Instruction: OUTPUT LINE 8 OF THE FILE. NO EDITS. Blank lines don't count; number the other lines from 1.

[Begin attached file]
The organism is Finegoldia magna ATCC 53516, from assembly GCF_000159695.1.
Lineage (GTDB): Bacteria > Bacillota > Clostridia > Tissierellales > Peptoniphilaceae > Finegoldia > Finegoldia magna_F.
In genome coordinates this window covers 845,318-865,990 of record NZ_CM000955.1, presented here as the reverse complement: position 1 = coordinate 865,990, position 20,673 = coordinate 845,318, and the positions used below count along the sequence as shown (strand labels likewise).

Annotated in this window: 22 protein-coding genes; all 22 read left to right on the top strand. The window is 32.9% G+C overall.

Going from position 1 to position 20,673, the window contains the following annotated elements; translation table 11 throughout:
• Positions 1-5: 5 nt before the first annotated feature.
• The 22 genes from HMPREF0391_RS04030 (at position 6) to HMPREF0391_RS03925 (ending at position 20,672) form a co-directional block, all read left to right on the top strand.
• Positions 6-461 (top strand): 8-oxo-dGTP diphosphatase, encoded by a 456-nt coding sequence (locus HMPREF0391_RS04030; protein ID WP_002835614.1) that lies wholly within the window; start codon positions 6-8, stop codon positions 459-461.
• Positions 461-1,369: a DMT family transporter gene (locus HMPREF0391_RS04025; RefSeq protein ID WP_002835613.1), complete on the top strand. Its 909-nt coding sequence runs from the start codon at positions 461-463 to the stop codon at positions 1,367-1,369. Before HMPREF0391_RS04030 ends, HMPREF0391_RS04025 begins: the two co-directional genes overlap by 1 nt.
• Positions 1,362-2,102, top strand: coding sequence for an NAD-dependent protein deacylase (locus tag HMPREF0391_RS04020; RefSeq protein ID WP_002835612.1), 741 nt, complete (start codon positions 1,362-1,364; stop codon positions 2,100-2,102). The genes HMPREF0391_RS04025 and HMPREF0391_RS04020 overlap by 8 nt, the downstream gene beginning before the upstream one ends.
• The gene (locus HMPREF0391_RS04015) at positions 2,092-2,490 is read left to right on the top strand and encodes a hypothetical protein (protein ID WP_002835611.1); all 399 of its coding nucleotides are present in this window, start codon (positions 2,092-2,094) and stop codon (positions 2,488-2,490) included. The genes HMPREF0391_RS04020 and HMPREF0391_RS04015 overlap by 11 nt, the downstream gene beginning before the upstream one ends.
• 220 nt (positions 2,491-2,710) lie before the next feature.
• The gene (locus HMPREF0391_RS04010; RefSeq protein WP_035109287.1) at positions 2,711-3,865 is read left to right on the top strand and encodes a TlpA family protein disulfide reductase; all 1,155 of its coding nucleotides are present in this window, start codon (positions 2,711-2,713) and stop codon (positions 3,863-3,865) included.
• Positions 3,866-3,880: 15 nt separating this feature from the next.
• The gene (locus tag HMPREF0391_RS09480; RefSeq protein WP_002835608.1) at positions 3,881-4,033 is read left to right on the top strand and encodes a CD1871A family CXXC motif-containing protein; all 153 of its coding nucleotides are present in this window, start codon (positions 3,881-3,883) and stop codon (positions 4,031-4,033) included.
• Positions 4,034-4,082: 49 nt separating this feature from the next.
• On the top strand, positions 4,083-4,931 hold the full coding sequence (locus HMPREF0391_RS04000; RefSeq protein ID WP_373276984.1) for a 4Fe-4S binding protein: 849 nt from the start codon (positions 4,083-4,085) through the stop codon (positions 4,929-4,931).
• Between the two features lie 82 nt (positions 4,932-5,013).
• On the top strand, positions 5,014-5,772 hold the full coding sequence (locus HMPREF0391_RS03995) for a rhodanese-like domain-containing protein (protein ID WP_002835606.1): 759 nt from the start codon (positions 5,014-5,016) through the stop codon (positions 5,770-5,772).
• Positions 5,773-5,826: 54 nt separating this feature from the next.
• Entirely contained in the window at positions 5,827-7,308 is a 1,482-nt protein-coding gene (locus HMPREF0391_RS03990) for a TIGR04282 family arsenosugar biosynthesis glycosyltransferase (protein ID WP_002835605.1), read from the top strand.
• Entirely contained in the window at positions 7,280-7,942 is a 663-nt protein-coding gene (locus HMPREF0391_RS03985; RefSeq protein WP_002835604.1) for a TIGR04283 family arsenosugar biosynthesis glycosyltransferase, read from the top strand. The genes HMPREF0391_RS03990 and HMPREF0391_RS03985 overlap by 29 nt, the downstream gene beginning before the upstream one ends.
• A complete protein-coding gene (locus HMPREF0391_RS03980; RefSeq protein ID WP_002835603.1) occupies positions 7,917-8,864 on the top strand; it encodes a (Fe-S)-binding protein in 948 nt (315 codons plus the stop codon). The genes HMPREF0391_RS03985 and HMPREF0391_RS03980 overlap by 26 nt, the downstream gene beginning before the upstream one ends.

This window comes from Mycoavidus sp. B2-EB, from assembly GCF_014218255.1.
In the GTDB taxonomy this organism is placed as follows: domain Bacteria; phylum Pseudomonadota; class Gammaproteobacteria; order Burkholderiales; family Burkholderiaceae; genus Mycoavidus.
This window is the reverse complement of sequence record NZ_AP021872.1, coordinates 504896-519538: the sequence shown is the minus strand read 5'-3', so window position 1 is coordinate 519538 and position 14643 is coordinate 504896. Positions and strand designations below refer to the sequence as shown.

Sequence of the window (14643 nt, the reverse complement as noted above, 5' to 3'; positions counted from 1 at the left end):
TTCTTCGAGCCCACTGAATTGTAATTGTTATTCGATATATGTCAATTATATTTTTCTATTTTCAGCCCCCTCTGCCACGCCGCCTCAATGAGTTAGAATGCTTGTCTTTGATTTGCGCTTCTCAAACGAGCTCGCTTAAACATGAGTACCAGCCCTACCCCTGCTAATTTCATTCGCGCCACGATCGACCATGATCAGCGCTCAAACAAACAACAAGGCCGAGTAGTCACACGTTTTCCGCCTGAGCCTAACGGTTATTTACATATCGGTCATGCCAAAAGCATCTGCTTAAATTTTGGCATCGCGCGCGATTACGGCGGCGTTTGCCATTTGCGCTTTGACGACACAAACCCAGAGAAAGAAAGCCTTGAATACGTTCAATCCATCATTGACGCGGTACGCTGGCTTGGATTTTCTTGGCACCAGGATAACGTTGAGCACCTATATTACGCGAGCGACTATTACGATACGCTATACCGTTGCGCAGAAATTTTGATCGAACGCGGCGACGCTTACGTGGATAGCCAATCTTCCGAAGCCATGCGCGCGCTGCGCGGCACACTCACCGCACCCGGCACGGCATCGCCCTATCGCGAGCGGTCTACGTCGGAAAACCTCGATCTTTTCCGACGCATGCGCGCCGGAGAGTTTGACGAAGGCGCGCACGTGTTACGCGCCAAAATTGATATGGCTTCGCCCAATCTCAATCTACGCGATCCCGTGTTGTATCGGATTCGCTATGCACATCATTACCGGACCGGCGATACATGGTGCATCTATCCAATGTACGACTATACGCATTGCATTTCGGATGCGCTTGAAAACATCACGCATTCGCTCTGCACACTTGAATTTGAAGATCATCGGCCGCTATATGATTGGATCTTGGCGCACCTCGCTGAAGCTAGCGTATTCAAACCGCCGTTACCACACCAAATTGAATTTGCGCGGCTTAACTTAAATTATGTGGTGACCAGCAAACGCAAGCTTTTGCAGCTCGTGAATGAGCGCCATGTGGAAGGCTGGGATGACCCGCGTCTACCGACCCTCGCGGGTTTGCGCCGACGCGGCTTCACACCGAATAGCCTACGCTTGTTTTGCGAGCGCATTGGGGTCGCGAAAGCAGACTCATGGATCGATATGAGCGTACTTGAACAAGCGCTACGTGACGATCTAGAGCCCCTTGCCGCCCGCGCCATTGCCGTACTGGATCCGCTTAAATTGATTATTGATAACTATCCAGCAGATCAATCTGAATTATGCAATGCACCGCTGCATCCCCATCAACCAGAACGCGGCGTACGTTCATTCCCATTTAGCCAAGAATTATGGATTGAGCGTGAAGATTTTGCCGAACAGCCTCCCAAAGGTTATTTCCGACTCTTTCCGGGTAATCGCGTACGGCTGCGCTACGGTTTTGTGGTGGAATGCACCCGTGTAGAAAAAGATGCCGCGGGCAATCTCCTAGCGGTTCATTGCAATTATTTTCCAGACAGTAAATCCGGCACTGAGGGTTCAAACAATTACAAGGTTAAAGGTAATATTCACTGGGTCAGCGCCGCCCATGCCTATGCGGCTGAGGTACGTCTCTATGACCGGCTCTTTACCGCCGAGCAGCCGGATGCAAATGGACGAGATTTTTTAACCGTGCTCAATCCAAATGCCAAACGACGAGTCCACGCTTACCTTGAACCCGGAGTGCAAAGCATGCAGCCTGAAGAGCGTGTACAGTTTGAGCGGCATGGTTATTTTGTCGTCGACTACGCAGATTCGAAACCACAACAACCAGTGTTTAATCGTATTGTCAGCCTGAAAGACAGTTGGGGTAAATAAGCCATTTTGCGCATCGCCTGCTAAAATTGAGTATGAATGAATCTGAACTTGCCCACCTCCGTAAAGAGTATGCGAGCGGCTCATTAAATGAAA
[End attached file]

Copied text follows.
• Positions 6-461 (top strand): 8-oxo-dGTP diphosphatase, encoded by a 456-nt coding sequence (locus HMPREF0391_RS04030; protein ID WP_002835614.1) that lies wholly within the window; start codon positions 6-8, stop codon positions 459-461.